Welcome back friend,
In South Central PA, we typically have our first frost in Mid-October. Keep in mind that EarthCare is an emergent practice, and climate change can make things even more unpredictable. Keep an eye on the weather, and when the first frost is predicted, then adjust your tasks according to your zone.
This week’s Mindful CleanUp Challenge will help you divide + transplant, before the ground freezes all the way, and the bulb planting window closes for the year.
Why divide + transplant perennials?
Besides letting Nature give you more plants for free, it’s also beneficial for many native wildflowers to be divided. A certain amount of disturbance is good for overall growth and health!
You’ll know it’s time to divide if:
a cluster is starting to die in the middle, which is a sign that it’s overcrowding itself
you’ve noticed flowers are failing to bloom
plants or clusters have outgrown their location
In general, plants that bloom in spring can be divided and transplanted now.
How To Transplant
Use pruners to trim perennial stalks low. While we usually want to leave these standing for insects, in this case, we’re cutting off the top of the plant to reduce energy output, allowing energy to stay in the roots.
→ If it’s a tree or shrub, you just give it a light pruning, being mindful that they don’t all grow back the way perennial plants will.
Add pruned stalks and limbs loosely in or around the compost pile. That will still allow some access for insects to use them as habitat.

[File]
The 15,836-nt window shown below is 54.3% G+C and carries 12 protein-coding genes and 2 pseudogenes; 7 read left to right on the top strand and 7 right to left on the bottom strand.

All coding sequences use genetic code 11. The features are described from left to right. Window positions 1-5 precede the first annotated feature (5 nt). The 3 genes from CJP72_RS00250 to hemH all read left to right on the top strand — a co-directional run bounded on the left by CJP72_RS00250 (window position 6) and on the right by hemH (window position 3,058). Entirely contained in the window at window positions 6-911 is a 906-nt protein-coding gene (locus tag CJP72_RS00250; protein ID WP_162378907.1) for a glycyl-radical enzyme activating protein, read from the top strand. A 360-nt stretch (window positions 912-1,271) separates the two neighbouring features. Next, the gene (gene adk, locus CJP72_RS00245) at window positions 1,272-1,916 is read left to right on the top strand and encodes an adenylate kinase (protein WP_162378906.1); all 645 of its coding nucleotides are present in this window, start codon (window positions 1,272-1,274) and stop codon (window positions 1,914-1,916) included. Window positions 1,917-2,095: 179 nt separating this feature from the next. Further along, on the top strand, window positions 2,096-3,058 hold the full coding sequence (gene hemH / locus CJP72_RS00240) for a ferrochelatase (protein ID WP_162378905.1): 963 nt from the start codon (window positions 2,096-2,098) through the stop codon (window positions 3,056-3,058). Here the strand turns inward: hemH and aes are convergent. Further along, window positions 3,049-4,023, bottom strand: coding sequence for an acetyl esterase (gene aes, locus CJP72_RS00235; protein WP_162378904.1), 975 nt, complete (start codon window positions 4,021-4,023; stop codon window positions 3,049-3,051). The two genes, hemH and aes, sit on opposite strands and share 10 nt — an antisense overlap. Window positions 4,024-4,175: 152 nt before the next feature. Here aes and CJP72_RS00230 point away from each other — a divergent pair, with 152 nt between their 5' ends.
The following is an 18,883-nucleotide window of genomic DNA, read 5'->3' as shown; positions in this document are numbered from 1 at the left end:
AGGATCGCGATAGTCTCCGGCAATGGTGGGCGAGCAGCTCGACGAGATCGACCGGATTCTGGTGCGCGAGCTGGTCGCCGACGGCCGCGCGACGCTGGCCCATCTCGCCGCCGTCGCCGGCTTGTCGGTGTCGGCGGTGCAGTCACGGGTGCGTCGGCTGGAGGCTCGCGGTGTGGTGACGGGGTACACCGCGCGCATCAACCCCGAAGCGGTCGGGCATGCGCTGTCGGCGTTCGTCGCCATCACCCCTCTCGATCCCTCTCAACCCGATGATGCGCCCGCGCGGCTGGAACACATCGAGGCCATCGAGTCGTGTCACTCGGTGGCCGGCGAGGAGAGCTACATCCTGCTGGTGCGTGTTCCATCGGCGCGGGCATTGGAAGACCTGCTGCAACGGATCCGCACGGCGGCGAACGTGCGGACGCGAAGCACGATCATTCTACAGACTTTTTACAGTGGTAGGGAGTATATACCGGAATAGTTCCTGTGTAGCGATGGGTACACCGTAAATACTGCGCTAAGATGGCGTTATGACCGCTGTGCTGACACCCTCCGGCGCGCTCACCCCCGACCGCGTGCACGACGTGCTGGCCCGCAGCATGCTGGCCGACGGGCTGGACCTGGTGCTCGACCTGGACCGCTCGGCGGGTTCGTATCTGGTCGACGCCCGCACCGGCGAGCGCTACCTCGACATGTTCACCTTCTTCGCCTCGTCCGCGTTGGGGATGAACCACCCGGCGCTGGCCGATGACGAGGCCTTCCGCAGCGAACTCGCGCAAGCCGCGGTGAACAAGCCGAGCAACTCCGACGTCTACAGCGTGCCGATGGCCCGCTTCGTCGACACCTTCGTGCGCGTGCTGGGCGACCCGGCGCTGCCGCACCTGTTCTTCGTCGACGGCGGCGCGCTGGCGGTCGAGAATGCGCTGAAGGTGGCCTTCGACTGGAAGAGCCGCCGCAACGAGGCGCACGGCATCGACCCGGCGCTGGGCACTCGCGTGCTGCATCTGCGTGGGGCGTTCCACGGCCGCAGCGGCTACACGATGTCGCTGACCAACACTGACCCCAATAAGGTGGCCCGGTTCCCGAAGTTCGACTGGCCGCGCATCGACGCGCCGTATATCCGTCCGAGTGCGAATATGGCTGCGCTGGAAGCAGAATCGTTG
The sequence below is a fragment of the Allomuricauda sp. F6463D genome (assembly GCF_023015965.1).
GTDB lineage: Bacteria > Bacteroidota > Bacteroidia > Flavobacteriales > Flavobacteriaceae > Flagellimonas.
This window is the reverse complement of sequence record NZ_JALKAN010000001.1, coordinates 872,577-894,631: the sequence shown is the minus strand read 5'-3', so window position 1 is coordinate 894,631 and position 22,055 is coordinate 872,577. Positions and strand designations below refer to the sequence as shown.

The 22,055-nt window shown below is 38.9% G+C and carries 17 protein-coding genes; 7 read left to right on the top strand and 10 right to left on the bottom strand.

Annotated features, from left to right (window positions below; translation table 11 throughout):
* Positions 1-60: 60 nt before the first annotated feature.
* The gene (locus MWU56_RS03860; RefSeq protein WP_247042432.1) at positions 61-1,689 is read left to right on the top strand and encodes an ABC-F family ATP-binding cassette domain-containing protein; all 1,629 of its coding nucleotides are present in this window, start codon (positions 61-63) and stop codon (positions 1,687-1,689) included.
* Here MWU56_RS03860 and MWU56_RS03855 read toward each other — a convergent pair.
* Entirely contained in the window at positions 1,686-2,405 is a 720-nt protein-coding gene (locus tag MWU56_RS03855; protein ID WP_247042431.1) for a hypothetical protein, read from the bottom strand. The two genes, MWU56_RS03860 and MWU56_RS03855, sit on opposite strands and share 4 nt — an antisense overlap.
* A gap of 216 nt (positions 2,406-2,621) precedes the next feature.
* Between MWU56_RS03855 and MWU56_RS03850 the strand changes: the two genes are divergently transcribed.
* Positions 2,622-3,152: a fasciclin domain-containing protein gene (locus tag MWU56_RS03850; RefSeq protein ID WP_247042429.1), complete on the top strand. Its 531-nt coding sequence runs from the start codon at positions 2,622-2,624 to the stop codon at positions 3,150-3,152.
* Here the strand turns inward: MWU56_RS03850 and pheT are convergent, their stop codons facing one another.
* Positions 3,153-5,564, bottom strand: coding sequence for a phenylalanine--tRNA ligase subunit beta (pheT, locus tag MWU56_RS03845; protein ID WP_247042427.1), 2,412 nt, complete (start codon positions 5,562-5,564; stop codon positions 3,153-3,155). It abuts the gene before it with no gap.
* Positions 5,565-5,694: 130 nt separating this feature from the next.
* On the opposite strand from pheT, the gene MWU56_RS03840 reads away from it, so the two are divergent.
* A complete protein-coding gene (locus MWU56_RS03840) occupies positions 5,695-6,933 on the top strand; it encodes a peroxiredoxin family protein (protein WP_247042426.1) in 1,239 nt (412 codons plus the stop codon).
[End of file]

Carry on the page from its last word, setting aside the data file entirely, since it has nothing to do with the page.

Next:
Use a spade to dig up the entire root system. Get as much of the roots, and soil clinging to them, as you can.
Transplant into its new home! For guidance on planting, see our blog post about ecological planting methods.
Share extra plants with friends and neighbors, or if there’s nowhere else for them to go, add them to the compost pile.
Visual Learners: Watch Kendra demonstrating how to transplant a perennial aster in this short Instagram Reel. Note: you wouldn’t cut down all the plant matter if this was a tree or shrub.
Plant Spring Bulbs
Fall is the right time to plant flower bulbs that will bloom in Spring.
Feeling a little nervous about dividing and transplanting?
Don’t worry too much! Plants are naturally sending their energy back into their roots now, as they enter dormancy. They’re surprisingly resilient, and the odds are that they’ll come through just fine. You can take some liberty to experiment.
This is an excellent Observe + Interact opportunity!
In community + resilience (like roots in fall),